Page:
Pierre Petit was the son of a minor provincial official in Montluçon. The town, in the Auvergne region of central France, is situated northwest of Clermont-Ferrand. The old town in which Pierre was brought up was on a hill dominated by a château. After being educated in Montluçon he followed his father into local government and spent the first years of his adult life as 'contrôleur de l'election' in the town of his birth. As Petit was much involved in the government of France, we should look briefly at political events of the times in which he lived.
Louis XIII had become King of France in 1610, around the time Petit was thinking about a career in government. The fact that Louis XIII's father Henry IV had been assassinated by a fanatical Roman Catholic, and Louis was only nine years old when he succeeded to the throne, already gives some idea of the political situation. It was a time of revolt by the French peasants, and officials loyal to the government were in some danger of assassination.
In 1633 Petit moved to Paris to play a role in national rather than local government. Being in Paris had another advantage for Petit since it allowed him to become more involved with men of science than he could be in a town like Montluçon. Richelieu, a major figure in the French government, had begun with a career in the Church and, as Bishop of Luçon, became involved with the government in the difficult period when Louis XIII was a minor. The King managed to get Richelieu made a Cardinal, then appointed him as secretary of state in 1624, giving him the title of first minister four years later. When Petit arrived in Paris in 1633 he was appointed 'Commissaire Provincial de l'Artillerie' by Richelieu.
In Paris Petit joined with the group of scientists meeting with Mersenne at the Minims de l'Annociade near Place Royale. In the year Petit arrived in Paris, Mersenne published Traité des mouvements, and in the following year he published Les Mécanique de Galilée which was a version of Galileo's lectures on mechanics. Étienne Pascal had arrived in Paris two years before Petit so that his son could have the best education. He and his son Blaise Pascal were also members of Mersenne's group as were others such as Gassendi, Roberval, and Beaugrand.
Petit was an influential figure with important government positions which enabled him to try to influence national science policy. A firm believer, as were the other members of Mersenne's group, of the experimental method rather than the philosophical approach advocated by Descartes, Petit argued strongly for better astronomical facilities in France. He wanted the King to establish a Royal Observatory to allow France to again take a leading role in astronomy. Petit argued that France had fallen behind some other European countries and was relying on observations made in other countries. Petit himself had a fine collection of astronomical instruments and several of these were of his own invention. In particular, late in his life, Petit devised a filar micrometer to measure the diameters of celestial objects such as the Sun, Moon and planets. By this time Petit was 'Intendant Général des Fortifications', a position he was appointed to in 1649, and he wrote a letter which describes the instrument. This was published in the Journal des sçavans in May 1667 as Extrait d'une lettre de M Petit Intendant des Fortifications ... touchant une nouvelle machine pour mesurer exactment les diamètres des astres. Petit's instrument was later used by Giovanni Cassini in the Royal Observatory in Paris.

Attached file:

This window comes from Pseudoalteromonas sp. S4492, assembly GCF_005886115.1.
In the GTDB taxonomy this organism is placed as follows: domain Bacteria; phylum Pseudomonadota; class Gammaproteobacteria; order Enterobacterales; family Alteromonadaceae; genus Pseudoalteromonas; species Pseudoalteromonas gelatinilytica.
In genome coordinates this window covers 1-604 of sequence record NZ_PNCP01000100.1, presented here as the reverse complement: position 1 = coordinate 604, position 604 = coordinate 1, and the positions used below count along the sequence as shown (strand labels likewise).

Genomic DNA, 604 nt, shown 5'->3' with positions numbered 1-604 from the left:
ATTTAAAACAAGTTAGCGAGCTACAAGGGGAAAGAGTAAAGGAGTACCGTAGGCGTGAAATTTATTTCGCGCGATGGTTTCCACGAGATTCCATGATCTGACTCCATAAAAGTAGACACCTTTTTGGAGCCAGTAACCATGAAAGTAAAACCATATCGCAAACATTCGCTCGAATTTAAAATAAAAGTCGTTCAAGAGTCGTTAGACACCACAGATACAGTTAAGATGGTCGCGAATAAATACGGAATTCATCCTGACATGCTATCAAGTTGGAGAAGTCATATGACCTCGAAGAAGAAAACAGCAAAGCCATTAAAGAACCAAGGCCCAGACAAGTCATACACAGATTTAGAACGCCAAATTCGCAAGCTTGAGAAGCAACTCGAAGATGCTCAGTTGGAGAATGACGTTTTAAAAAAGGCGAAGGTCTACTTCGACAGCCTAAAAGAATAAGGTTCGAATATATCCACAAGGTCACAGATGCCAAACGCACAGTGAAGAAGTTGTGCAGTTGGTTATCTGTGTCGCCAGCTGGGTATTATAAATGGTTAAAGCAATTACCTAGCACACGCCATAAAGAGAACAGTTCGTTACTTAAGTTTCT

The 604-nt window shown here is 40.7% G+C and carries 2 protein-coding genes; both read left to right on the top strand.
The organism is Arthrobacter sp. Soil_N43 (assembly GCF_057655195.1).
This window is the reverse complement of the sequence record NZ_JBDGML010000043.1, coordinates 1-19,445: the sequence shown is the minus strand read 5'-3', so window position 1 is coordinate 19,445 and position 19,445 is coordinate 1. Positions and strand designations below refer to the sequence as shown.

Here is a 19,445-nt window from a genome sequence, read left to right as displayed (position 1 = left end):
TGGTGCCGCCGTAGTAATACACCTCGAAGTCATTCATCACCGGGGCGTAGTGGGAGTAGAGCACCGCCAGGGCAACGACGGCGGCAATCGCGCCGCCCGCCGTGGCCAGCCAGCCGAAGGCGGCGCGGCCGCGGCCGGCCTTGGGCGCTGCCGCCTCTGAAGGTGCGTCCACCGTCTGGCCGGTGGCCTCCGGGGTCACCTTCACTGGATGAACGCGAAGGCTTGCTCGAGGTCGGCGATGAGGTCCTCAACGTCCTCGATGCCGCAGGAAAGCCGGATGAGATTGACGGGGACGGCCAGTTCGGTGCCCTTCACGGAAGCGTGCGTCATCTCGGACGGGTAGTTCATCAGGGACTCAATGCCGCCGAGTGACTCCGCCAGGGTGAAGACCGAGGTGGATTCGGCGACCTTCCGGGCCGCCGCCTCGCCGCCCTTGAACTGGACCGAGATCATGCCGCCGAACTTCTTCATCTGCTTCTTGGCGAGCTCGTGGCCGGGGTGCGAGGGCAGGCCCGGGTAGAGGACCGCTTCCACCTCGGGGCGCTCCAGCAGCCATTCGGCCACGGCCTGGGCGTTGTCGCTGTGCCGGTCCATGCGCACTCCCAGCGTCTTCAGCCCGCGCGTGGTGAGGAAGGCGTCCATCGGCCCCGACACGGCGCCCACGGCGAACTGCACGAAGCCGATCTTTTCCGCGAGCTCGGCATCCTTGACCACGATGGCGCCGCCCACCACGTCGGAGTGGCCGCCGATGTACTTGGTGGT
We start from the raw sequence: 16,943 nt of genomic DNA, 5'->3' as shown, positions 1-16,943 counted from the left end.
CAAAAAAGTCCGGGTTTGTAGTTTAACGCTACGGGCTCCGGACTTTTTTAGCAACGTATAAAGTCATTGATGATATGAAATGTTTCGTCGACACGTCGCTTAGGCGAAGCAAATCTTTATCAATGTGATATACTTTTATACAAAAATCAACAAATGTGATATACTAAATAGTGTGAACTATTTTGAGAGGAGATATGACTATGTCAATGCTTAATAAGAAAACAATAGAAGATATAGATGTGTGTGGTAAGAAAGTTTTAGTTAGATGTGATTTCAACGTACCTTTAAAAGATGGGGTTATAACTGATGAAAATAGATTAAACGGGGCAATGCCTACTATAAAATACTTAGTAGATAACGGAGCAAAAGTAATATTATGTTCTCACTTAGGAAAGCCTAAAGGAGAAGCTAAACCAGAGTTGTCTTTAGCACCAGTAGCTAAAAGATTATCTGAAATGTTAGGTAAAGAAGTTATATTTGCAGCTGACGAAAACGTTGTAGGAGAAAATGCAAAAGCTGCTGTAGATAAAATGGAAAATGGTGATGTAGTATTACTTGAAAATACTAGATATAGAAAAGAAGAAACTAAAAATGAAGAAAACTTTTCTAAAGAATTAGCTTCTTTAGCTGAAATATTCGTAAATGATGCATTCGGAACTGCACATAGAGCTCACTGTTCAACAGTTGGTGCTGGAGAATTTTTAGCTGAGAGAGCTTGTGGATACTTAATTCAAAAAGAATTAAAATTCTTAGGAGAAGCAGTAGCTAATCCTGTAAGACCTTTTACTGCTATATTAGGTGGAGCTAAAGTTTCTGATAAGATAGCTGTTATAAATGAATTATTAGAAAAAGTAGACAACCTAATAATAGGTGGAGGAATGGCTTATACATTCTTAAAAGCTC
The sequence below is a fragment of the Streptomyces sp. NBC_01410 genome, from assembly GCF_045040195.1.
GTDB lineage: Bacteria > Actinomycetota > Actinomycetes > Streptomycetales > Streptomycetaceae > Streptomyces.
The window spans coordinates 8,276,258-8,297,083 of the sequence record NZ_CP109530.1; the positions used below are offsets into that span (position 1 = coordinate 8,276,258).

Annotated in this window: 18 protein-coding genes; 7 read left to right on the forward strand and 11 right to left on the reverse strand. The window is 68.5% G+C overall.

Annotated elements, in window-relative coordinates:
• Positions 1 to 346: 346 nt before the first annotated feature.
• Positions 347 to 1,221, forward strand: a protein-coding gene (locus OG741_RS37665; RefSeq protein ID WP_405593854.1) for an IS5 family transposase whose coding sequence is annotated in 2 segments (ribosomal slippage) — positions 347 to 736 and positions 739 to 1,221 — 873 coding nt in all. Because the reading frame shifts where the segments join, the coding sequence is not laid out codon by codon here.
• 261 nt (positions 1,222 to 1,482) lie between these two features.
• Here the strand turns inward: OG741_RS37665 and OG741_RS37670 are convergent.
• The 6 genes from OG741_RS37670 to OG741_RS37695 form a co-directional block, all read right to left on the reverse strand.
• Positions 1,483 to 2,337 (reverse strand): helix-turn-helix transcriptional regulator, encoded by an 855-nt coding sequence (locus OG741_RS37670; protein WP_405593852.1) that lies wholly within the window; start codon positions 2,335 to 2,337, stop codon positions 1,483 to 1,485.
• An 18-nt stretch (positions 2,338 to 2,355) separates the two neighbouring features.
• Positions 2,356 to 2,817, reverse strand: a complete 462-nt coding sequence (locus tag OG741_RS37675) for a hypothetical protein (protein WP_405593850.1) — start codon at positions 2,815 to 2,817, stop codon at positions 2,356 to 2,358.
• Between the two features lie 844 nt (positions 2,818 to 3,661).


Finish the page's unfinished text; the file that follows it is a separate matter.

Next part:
Among many collaborations, Petit worked with Étienne Pascal and his son Blaise Pascal in October 1646 in repeating Torricelli's experiment on the barometric vacuum. Petit wrote an account of these experiments which were published as Observation touchant le vuide faite pour la première fois en France in 1647. Petit kept up a regular correspondence with the secretary of the Royal Society in London after its foundation in 1660 and was one of the first foreign fellows of that Society when elected in April 1667. Petit had written Dissertation sur la nature des comètes in 1665 which had been highly praised by the Royal Society and must have played a large role in him being elected a fellow.
Petit had argued strongly in favour of setting up an official scientific organisation in France so it is rather surprising that when the Académie des Sciences was founded in Paris in 1666 by Jean-Baptiste Colbert, at that time controller general of finance in France, Petit was not made a member. Colbert's programme of economic reconstruction was largely responsible for making France the leading power in Europe. There surely were personal reasons why Colbert, whose aims were so close to those of Petit, chose to ignore him when he drew up the initial list of members.
Article by: J J O'Connor and E F Robertson